T

he opioid crisis just keeps getting worse, in part because new types of drugs keep finding their way onto the streets. Fentanyl, heroin’s synthetic cousin, is among the worst offenders.

It’s deadly because it’s so much stronger than heroin, as shown by the photograph above, which was taken at the New Hampshire State Police Forensic Laboratory. On the left is a lethal dose of heroin, equivalent to about 30 milligrams; on the right is a 3-milligram dose of fentanyl, enough to kill an average-sized adult male.

Fentanyl, according to the Centers for Disease Control and Prevention, is up to 100 times more potent than morphine and many times that of heroin.

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Drugs users generally don’t know when their heroin is laced with fentanyl, so when they inject their usual quantity of heroin, they can inadvertently take a deadly dose of the substance. In addition, while dealers try to include fentanyl to improve potency, their measuring equipment usually isn’t fine-tuned enough to ensure they stay below the levels that could cause users to overdose. Plus, the fentanyl sold on the street is almost always made in a clandestine lab; it is less pure than the pharmaceutical version and thus its effect on the body can be more unpredictable.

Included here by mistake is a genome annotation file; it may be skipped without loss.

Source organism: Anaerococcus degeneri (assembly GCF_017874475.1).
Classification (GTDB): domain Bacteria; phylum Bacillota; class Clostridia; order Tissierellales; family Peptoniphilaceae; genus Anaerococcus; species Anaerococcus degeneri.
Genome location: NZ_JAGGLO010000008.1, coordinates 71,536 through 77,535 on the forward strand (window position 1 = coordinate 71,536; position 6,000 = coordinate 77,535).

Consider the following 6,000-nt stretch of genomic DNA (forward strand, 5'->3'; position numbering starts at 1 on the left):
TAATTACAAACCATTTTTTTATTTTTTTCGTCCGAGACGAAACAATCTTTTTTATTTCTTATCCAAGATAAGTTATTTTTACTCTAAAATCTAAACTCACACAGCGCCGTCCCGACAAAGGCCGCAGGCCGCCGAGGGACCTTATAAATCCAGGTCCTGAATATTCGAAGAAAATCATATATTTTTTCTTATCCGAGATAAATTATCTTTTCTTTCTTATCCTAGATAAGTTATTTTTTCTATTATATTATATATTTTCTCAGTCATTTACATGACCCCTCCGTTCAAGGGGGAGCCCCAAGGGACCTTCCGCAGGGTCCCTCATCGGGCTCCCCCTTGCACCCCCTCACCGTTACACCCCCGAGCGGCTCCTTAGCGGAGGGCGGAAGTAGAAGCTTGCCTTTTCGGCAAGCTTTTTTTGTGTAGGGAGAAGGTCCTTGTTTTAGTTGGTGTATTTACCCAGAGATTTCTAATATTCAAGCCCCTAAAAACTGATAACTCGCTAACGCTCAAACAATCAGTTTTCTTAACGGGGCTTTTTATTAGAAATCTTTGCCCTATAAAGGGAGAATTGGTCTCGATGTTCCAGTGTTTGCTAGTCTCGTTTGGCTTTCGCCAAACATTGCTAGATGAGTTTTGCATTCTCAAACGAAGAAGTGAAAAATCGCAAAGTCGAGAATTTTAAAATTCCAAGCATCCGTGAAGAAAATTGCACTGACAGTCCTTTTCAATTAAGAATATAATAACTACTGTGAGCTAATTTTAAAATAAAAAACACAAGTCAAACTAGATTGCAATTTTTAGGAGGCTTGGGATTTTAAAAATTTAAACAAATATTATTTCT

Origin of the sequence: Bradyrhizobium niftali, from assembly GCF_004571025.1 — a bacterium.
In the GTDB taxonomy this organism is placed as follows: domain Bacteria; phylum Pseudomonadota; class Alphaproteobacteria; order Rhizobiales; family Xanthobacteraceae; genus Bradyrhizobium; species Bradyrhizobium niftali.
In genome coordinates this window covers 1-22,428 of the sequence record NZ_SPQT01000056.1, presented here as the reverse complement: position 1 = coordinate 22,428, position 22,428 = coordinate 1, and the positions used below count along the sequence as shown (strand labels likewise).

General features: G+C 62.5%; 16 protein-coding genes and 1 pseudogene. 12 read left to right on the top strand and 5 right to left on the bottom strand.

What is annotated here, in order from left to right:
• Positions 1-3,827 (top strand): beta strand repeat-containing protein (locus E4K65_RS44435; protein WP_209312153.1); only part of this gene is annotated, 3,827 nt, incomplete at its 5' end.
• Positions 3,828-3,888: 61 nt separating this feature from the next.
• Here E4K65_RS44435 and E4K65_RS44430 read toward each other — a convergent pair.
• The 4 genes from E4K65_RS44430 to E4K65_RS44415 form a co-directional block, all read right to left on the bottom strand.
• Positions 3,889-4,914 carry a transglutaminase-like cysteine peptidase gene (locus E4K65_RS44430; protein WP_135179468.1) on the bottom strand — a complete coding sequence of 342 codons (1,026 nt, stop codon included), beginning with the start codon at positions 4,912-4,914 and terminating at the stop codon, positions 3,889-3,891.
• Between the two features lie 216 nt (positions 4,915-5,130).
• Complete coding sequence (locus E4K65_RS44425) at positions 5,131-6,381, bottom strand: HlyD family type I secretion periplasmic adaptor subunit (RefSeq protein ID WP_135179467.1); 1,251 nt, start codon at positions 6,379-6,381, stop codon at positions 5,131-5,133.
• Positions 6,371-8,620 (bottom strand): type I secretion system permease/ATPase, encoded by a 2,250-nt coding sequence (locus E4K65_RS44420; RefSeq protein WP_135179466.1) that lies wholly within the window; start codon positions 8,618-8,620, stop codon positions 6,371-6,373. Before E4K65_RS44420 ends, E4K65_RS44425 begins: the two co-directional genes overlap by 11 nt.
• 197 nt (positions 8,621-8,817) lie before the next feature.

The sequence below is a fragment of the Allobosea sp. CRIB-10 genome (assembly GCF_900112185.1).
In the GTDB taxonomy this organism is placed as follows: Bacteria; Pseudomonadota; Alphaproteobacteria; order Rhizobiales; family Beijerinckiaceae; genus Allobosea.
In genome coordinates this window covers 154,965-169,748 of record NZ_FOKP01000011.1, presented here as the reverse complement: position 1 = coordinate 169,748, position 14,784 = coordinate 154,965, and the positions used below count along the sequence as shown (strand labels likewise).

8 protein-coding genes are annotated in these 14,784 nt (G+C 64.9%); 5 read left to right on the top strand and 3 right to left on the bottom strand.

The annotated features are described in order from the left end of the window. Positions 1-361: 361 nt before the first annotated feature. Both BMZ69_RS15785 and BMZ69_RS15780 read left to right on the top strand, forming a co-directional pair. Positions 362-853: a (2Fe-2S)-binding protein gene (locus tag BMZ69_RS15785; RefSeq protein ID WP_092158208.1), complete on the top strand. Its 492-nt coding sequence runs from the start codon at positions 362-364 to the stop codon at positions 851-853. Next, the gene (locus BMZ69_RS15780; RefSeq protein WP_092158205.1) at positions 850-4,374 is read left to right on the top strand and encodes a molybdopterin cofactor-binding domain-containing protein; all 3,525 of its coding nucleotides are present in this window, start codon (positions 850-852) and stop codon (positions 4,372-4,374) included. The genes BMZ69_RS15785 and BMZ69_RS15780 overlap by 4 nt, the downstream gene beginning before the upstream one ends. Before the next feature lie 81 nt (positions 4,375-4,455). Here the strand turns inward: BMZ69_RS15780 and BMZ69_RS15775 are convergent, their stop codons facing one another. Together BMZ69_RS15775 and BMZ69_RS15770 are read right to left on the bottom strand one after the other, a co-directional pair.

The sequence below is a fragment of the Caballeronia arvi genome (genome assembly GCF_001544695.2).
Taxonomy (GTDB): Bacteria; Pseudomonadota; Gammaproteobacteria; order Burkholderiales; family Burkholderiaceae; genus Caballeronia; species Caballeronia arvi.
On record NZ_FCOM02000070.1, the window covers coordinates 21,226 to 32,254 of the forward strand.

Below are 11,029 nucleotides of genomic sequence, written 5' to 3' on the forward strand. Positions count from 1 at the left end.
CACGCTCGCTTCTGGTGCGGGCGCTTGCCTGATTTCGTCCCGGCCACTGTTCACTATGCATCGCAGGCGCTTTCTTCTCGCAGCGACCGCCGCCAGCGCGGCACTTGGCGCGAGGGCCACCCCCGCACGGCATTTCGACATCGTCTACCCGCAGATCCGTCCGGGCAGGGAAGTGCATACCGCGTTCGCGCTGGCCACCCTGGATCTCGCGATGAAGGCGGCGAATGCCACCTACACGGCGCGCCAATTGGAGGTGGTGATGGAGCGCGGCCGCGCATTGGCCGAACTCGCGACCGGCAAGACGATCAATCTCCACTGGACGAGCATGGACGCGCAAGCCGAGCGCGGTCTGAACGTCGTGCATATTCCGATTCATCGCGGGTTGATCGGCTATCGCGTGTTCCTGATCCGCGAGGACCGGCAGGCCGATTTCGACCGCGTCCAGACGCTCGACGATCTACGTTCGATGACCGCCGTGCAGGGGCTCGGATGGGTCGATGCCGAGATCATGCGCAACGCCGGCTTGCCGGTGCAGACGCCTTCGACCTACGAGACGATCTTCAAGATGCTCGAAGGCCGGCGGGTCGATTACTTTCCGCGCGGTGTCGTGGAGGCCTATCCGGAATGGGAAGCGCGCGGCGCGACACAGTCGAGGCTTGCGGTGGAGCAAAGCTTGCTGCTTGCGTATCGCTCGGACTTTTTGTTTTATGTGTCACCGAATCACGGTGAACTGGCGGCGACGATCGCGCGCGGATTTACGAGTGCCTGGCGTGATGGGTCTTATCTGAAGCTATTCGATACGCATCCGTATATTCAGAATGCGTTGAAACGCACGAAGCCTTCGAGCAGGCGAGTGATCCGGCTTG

Heroin and fentanyl look identical, and with drugs purchased on the street, “you don’t know what you’re taking,” Tim Pifer, the director of the New Hampshire State Police Forensic Laboratory, told STAT in an interview. “You’re injecting yourself with a loaded gun.”

New Hampshire, like the rest of New England, has been particularly hard hit by the opioid epidemic. The state saw a total of 439 drug overdoses in 2015; most were related to opioids, and about 70 percent of these opioid-related deaths involved fentanyl. The state has seen 200 deadly opioid overdoses this year so far, said Pifer.

Fentanyl was originally used as an anesthetic. Then doctors realized how effective it was at relieving pain in small quantities and started using it for that purpose. In the hands of trained professionals — and with laboratory-grade equipment — fentanyl actually has a pretty wide therapeutic index, or range within which the drug is both effective and safe.

The difference in strength between heroin and fentanyl arises from differences in their chemical structures. The chemicals in both bind to the mu opioid receptor in the brain. But fentanyl gets there faster than morphine — the almost-instantaneous byproduct when the body breaks down heroin — because it more easily passes through the fat that is plentiful in the brain. Fentanyl also hugs the receptor so tightly that a tiny amount is enough to start the molecular chain of events that instigates opioids’ effects on the body.